For the most part, country superstar George Strait doesn’t do media interviews. And it certainly hasn’t hurt his career. Strait remains the undisputed king of country.
But why the years-long silence? It turns out Strait has a pretty compelling reason.
Strait’s daughter Jennifer was only 13 when she died in a car accident in 1986. Of course, the press would ask Strait about it, and naturally, Strait didn’t want to open up about such a raw wound.
“I just kind of shut down,” he told the New Yorker in 2017. “I just didn’t feel like talking about it, so I quit doing interviews.”
George Strait Bucked Traditional Etiquette In Other Ways
It is customary to work one’s way up in country music by seeking attention from the press. Strait didn’t do that. And he bucked tradition in other ways, too. Many successful country musicians live in the Nashville area. Strait lives near San Antonio, Texas, which is easier on his allergies than Nashville.
Strait keeps a low profile generally. Friends described him to the New Yorker as kind but shy. Even Strait’s promoter, who has been working with him since the 1990s, doesn’t talk to Strait about personal subjects.
While Strait was reportedly friendly with former President George H.W. Bush and is friendly with former President George W. Bush, he stays out of politics. In fact, the country singer carefully avoids anything remotely controversial.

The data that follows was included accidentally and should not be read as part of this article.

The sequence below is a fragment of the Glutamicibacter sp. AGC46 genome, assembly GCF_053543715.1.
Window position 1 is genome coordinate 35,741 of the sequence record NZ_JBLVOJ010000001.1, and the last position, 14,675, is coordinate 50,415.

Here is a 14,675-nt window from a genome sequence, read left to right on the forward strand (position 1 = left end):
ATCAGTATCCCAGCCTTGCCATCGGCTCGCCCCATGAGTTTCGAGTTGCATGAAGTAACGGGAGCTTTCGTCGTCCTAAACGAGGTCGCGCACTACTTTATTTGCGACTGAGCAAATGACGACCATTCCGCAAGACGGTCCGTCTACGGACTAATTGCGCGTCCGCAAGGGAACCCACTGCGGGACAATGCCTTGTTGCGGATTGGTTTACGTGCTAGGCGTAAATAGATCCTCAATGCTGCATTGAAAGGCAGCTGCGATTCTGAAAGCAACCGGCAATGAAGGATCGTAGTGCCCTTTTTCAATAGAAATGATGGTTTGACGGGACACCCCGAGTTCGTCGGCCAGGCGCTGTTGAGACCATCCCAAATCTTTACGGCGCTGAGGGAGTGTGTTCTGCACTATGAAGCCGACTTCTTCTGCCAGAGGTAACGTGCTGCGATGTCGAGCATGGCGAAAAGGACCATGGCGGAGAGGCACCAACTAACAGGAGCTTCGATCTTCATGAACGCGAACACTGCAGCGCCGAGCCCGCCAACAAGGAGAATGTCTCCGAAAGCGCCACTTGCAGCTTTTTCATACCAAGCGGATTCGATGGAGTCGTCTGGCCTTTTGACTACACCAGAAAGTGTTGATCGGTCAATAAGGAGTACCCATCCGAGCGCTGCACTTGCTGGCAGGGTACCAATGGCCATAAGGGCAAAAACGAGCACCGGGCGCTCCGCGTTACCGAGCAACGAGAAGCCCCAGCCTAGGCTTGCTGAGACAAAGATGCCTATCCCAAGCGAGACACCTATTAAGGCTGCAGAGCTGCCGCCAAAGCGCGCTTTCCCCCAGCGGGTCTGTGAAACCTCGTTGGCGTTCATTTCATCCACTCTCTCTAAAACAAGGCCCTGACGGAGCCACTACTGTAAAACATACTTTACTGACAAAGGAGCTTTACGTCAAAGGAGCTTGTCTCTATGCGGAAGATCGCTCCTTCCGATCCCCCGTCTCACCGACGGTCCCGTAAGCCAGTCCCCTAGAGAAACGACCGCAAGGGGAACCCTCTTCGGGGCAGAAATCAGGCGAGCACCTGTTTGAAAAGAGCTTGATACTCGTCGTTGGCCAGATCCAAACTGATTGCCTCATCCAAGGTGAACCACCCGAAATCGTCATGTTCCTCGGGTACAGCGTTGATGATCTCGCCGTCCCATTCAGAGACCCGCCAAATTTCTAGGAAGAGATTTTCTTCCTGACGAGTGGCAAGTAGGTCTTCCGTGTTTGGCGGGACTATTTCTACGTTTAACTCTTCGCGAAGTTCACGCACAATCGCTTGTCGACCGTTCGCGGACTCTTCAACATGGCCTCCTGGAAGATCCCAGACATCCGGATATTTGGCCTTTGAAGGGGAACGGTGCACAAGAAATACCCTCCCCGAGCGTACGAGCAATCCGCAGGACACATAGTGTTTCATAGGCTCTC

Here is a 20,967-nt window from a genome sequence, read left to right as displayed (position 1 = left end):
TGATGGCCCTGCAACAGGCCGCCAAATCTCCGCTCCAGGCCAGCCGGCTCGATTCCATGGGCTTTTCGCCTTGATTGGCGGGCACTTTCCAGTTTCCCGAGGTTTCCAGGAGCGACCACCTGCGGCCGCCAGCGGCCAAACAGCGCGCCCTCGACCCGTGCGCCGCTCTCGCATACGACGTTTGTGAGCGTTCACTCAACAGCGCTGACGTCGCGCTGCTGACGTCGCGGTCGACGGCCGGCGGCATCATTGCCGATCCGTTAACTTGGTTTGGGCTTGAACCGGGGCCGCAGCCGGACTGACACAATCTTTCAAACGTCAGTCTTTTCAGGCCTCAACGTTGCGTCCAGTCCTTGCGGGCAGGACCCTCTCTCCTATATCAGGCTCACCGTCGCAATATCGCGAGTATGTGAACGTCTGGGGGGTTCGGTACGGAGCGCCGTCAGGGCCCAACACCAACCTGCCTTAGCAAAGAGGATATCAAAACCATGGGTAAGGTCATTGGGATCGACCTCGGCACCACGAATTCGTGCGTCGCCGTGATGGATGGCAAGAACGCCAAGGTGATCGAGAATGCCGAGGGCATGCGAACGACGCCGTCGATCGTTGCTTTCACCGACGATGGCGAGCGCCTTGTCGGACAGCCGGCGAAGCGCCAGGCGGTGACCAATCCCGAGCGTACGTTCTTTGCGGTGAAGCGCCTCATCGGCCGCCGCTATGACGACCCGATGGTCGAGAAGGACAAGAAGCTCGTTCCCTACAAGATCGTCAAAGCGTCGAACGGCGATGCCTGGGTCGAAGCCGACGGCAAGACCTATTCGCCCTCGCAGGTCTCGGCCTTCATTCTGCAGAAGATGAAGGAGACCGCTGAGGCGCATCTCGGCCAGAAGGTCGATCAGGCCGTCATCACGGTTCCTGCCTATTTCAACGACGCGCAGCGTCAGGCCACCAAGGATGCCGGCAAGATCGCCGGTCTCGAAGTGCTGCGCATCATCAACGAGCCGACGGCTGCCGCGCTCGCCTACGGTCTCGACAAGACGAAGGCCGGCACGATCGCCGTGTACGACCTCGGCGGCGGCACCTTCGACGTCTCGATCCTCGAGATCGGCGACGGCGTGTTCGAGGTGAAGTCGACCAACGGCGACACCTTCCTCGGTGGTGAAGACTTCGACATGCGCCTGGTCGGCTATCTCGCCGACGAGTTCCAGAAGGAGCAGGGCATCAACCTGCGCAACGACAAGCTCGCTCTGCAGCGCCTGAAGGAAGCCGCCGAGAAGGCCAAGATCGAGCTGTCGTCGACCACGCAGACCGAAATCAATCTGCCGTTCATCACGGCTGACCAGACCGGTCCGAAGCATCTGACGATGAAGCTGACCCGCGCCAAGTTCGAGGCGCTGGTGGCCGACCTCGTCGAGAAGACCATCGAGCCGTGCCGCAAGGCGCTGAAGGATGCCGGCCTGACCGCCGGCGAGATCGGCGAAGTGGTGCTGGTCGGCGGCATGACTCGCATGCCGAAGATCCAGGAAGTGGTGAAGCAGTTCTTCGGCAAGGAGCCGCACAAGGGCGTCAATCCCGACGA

Strait Makes One Exception To His Rule
There is one cause that can draw Strait out of seclusion and into media interviews: promoting Codigo Tequila, the tequila brand that Strait has co-founded, invested in and worked to help develop.
Codigo’s latest rollout is the George Strait Origen, hand-selected by Strait while he was on location in Amatitan, Mexico shooting the music video for his song about the brand, “Codigo.”
“I was never a big tequila drinker before Código,” Strait told Rolling Stone last year. “If I drank it at all, it was with a lime, and I would try to get the taste out of my mouth as fast as I could. I think that was from all the additives that some companies put in their tequila, which we don’t do. There is no harsh burning aftertaste to it, so it’s very nice to sip on straight.”
Indeed, Strait suggested to Rolling Stone that with the pandemic straining many people’s patience, there’s no time like the present for tequila.